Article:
Odessa Pumps is expanding our field service technician program to expand our customer capabilities to service pump equipment after the sale. As customers reduce capital budgets, they are more likely to repair existing equipment than to replace it. More technicians mean shorter customer wait times and the opportunity for increased product sales and repair work.

Power Service growth year-over-year in the quarter was driven by large LACT packages delivered in the Permian, Bakken and Powder River Basin for major midstream-gathering customers as well as E&Ps. Our added vessel capacity in the Houston area also helped us gain additional quick turnaround ASME packaged deliveries in the Eagle Ford and Bakken. Revenue gains from our Piping Specialties acquisition yielded additional growth in the Southwest Wyoming soda ash mines and power plants.

Canada revenues were $83 million, down $10 million or 11% year-over-year against a 37% decline in rig count. We continue to outperform in a depressed Canadian market. Revenue was up 12% sequentially due to increased activity as we exited spring break-up. Our Canadian team continues to win business in a down market with activity in the Cardium in Viking Plays. Government and post-production limits are driving lower oil and gas investment and tightening access to credit for customers.

Takeaway capacity constraints are leading to high levels in inventory, resulting in production curtailments by the Alberta Government. This environment continues to impact DNOW's Canadian business growth opportunities, but we are concentrated on improving our position. And the team there is winning, as you can see by the 3Q revenue result. Due to reduced activity levels in the Canadian market, we are scaling our organization by consolidating and reducing our branch footprint where warranted.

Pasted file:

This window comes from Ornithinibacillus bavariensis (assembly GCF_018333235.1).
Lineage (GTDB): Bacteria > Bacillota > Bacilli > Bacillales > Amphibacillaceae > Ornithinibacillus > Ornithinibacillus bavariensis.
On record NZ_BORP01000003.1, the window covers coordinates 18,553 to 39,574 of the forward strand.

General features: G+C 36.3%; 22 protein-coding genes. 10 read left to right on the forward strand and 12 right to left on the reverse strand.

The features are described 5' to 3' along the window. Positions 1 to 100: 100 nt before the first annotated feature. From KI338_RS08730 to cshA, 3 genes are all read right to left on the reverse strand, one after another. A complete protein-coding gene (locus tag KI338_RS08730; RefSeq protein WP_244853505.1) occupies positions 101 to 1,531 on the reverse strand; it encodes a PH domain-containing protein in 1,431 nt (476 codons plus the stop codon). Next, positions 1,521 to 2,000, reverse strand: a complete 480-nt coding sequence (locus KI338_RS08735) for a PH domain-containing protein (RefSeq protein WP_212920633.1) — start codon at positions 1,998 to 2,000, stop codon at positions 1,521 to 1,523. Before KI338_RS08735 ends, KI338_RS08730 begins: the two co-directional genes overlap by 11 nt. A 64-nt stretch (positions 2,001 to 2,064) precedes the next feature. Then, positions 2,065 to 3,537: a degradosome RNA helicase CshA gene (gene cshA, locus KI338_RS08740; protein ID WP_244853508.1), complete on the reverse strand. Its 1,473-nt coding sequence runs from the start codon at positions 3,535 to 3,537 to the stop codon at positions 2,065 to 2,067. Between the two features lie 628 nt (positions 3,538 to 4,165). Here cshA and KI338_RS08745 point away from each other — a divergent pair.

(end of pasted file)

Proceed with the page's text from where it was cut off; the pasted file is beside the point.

International revenues were $101 million in the third quarter of 2019, up $2 million from a year ago, net of a $3 million impact from unfavorable foreign exchange rates. Our International segment revenue was up 4% sequentially on increased project activity.

In Latin America, we capitalized on an increasing drilling activity in Mexico and Brazil, resulting in MRO equipment sales. We are also seeing an uptick in OEM and MRO product sales exported to West Africa. We experienced some softness in the Asian market and flatness in the Middle Eastern market sequentially, with the slowdown in rig load-outs and credit tightening across the international region. We are evaluating international activity to bolster resources or pull out costs as needed.

In the third quarter, gross margins were 20%, a 30 basis improvement sequentially, due primarily to product and geography mix. Pipe sales, which are trading at lower margins today, declined as a percent of sales. And Canada, which is trading at better than average product margins, grew as a percent of sales. These mix effects enabled to welcome overall gain in gross margins.

Gross margins were 19.9% year-to-date September 2019 and 20% year-to-date September 2018. We're pleased with the results of the strategies that emphasized higher-margin product lines and employee technology to maximize order win rates in product margins, enabling the kind of year-to-date price stability we see in this year amid an otherwise deflationary environment.

We expect gross margins to be choppy in the near term, as the market reacts to reduced activity levels, oil and gas commodity prices and more directly to observe steel price declines. Warehousing, selling and administrative expenses or WSA, was $136 million or flat sequentially and down $6 million from the third quarter of 2018, as we made expense adjustments in the period to reflect market trends.